Monday, August 10, 2009

Set the controls for the heart of the city…

Here is a SkyDrive listing for a pdf from a publication that a friend I worked for five years with, Victor Ortiz sent me recently from Mexico. He's in Mexico an archaeologist there, after working here for Grossman & Associates. I had met the gentleman in the article at a Rolleimetric upgrade on Long Island at Schneider Instruments. A Canadian firm was promoting 3D CAD field recording, using a system in development from Germany by Rollei, still available, in close-range photogrammetry, which brings the science of aerial mapping to earth, hand-held, and is used in variety of measurements, the first public use announced as I recall, ca. 1991, vehicular accident recording and accident investigation in England. Other uses are measuring a large land column by the sea, an abandoned Nazi stronghold on the Baltic eroding away, for example, or the "as-built" recording of a prairie church or mansion in Canada. Another use I read was the late 20th century planning for the "Crazy Horse Monument" out in the American West to aid in the mountain removal leaving the sculpture.

The gentleman, at the "2.0" upgrade, (Rollei stopped relying on Autodesk's AutoCAD for screen representation, a limiting number), gave me his business card, in charge of all the federal historic monuments in Mexico. He described the need for recording the large stones inside the cathedral needed to be documented and determined if they were moved by settling, i.e., water table falls, seismic events, perhaps archaeology, part of it also on a Spanish destroyed Aztec pyramid. In Version 1.0 I found the English translations from German difficult to understand, not a photogrammacist, though I did encounter aerial survey as part of archaeology training, plane-table alidade, etc., though not in a prehistory of Long Island field-school, a small site on Mount Sinai Harbor, NY. The English directions then came with it where before there were just module descriptions!

I have often thought NYC urban archaeology could aid architecture and offer in analyses, ideas and theories. At the now South Street Seaport parking lot, future "250 Water St." site, across from the National Register building at 251 Water St., is where the earliest section of a shoreline and then beginning built "Water Street" began, could be an example. I had researched the history of the entire block provided with the "chain of title" for all the available land deeds. It went to the client in 1995 and I finally obtained a copy of what was sent later in the 21st century. I only had three weeks to provide it, the Main Reading Room of the NYC Library closed for the Rose family benefactor renovations, also the Hayden Planetarium.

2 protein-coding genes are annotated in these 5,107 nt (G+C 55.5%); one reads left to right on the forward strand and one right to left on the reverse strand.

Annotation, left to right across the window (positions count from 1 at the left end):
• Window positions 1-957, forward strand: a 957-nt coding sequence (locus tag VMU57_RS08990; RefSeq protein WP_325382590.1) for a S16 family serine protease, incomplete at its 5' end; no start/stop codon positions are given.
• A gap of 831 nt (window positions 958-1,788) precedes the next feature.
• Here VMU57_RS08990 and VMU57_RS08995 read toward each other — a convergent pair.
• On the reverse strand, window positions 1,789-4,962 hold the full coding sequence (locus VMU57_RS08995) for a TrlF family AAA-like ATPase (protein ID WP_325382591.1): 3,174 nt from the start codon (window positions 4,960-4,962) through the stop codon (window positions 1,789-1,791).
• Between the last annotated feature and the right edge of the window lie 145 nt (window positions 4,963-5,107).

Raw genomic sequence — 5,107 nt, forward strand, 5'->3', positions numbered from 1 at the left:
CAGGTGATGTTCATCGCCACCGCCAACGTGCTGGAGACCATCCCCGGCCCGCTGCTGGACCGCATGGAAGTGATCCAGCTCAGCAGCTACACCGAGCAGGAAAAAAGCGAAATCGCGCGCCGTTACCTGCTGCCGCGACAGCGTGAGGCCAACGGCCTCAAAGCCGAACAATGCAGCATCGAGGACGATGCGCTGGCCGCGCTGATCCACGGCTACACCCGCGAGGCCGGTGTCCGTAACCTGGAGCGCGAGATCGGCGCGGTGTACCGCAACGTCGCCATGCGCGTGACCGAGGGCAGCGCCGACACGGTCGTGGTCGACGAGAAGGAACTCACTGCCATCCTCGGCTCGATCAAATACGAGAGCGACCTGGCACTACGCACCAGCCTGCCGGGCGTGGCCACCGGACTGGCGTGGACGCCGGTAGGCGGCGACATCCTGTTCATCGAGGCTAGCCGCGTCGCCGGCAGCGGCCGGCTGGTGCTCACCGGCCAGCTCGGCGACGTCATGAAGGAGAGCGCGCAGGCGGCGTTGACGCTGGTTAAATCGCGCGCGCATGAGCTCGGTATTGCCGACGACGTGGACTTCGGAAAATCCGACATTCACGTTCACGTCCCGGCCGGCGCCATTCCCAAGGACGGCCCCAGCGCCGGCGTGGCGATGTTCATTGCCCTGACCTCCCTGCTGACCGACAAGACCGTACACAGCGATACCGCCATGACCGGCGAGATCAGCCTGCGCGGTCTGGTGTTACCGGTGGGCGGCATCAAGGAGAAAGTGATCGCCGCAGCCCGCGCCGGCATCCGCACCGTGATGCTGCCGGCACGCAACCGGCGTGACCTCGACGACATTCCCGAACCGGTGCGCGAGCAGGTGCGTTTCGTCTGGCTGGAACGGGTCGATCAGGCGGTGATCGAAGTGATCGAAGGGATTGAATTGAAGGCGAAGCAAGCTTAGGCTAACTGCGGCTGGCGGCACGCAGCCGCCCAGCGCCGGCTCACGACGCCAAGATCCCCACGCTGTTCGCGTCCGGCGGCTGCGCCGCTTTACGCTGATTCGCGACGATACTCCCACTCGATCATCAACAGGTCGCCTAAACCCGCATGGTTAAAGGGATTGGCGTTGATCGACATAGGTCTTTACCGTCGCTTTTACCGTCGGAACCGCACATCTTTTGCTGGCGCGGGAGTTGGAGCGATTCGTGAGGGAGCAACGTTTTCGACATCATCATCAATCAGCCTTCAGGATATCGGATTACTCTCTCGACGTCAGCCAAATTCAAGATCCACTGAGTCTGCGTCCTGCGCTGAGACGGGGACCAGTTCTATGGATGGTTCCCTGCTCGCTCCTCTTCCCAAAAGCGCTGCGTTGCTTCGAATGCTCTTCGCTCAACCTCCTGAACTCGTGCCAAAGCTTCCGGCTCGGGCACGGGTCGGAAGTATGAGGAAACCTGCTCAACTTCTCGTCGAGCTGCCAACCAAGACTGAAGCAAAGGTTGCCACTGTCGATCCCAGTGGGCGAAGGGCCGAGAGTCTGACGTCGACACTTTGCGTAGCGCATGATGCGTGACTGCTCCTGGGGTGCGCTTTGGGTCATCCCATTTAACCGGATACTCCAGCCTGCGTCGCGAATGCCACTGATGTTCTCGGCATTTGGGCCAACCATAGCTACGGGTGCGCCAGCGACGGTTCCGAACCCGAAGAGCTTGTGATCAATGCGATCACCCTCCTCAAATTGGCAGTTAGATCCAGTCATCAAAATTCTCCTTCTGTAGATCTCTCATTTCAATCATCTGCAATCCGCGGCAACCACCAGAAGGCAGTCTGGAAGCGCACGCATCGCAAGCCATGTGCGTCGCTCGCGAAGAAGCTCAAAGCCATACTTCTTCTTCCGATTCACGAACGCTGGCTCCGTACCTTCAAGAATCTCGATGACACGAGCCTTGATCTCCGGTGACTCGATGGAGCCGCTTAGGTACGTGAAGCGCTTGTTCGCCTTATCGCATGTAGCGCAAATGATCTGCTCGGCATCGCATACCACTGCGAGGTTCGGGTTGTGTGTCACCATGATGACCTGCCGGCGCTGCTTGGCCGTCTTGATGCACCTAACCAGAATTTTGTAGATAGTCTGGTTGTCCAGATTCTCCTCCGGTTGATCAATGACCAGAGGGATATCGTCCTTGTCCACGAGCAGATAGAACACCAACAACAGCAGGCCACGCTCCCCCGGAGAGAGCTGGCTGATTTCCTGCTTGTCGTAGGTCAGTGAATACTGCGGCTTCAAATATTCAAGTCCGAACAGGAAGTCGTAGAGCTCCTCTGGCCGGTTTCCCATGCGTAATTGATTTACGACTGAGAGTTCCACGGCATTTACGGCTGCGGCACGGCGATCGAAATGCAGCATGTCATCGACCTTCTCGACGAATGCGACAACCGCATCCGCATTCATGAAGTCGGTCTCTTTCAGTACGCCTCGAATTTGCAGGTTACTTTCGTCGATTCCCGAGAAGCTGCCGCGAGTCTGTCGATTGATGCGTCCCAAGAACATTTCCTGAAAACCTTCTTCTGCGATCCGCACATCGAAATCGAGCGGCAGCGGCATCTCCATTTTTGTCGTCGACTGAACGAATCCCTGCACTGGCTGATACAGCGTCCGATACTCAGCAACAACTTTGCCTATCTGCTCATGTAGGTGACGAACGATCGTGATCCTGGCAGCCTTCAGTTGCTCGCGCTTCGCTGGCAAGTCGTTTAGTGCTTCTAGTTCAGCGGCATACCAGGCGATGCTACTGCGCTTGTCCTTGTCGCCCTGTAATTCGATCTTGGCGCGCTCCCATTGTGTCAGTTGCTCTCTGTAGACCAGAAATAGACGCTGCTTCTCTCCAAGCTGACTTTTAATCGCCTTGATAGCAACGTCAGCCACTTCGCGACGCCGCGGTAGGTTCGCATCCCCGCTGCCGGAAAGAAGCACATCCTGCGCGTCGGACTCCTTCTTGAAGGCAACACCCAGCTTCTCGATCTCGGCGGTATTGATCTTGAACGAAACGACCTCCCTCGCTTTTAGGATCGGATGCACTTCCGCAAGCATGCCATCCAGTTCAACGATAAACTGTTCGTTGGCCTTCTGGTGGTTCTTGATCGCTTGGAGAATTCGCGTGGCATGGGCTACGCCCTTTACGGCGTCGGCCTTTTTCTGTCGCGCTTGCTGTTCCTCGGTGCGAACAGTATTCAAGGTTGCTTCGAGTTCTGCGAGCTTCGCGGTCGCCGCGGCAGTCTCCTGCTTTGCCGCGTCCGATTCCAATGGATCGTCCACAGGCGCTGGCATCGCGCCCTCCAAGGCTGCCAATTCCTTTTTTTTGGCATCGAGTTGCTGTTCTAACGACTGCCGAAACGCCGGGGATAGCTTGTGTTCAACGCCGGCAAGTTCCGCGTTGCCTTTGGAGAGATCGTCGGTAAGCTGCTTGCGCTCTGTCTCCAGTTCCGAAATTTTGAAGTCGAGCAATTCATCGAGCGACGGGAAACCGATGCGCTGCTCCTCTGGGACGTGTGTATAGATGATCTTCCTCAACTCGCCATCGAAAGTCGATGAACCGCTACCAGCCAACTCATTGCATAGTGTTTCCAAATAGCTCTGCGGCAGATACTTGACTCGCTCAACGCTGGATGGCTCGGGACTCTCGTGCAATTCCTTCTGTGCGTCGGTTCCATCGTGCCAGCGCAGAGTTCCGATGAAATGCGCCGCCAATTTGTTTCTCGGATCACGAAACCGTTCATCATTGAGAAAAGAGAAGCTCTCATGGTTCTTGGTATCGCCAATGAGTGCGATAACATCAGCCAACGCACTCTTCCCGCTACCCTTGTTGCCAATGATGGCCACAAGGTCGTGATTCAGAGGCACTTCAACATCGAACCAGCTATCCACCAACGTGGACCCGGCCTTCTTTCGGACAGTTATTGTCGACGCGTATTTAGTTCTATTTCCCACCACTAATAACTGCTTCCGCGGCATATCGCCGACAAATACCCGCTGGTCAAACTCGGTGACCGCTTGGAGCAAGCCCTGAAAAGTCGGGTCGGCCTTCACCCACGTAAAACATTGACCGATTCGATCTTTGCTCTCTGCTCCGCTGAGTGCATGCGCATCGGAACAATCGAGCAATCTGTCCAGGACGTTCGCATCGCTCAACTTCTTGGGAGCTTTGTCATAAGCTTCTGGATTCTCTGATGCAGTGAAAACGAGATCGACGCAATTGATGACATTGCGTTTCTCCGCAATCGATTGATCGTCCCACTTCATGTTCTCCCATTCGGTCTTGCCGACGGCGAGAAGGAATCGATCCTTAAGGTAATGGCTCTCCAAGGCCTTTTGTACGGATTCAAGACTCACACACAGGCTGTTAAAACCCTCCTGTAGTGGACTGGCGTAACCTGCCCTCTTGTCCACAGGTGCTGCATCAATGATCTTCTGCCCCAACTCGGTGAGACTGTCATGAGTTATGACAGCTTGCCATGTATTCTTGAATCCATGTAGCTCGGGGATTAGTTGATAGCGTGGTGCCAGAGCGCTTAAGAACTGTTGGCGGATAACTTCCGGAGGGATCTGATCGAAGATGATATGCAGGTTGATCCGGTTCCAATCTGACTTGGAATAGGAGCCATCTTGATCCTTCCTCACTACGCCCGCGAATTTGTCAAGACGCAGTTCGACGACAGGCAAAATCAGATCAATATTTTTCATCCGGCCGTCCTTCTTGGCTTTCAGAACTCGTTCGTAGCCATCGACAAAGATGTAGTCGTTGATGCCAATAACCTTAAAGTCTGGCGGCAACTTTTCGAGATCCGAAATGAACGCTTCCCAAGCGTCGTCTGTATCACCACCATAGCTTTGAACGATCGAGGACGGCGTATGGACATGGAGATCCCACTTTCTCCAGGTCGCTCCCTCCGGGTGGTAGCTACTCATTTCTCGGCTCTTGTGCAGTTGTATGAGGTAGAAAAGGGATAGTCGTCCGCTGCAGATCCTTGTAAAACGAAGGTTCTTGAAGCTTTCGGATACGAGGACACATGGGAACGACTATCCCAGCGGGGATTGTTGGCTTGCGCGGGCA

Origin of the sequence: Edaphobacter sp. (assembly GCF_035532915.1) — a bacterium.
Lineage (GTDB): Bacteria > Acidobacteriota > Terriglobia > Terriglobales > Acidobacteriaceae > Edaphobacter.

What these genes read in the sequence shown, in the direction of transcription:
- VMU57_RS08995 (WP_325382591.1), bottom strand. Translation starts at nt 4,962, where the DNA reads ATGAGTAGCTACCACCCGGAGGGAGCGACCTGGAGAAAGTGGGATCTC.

Much of the history search came from old NYC history tomes stored at the Bronx's Huntington Free Library in Westchester Square, the former location of the Heye Foundation's Ethnology collection, that sent along with the artifacts to the Smithsonian's "Museum of the American Indian" only then considered, previous matching grants offers had failed to find benefactors I learned while in grad school. Today of course it is in part, on exhibit in the large former "Customs House" at the foot of Broadway in lower Manhattan.

Recorded correctly, other information can be extrapolated about the early city, where the maps were changed in the new surveyor's orientations. One orientation, for example, became the center of the city's orientation and survey in the 19th century, Columbus Circle. An agreed to be "0,0" for the city's property map boundaries, surviving today on the original "linens" that represent survey coordinates in feet plus West, plus East, plus North and plus South, presumably from a mark near or under the statue of Christopher Columbus (or Colon).

That in today's GPS coordinate geography is difficult to translate, "un-Cartesian" where positive and negative number lines (x,y) are employed from 0,0 in most mapping systems, that is numbers can decrease in one direction or another at the same time, not increase in both directions all the time from Columbus Circle heading away in any direction. Angles North also changed and street orientation and buildings changed, which recorded, may help explain, when people follow lines, whose or what lines they were following, therefore a relative date of an archaeological item of interest, unearthed in the middle of a large modern block. Not "mudlarking" as they say in England, legitimate excavation there seems very precise in photo.

I also can't afford the OCR and translation software, it's also a "scan" not a "document" so I thought someone might reply with a summary or critique. If not please enjoy! Americans helped restore the large pipe organ there after a terrible fire.

Asian News International; Jun 11, 2009; 685 Words ...Americas section. The dig is in the middle of what was the Aztec capital, Tenochtitlan. Near by stands the Catedral Metropolitana de la Asuncion de Maria, which was built from the stones of Moctezuma's Templo Mayor, which was destroyed...

I signed the Columbus Circle Compass petition.

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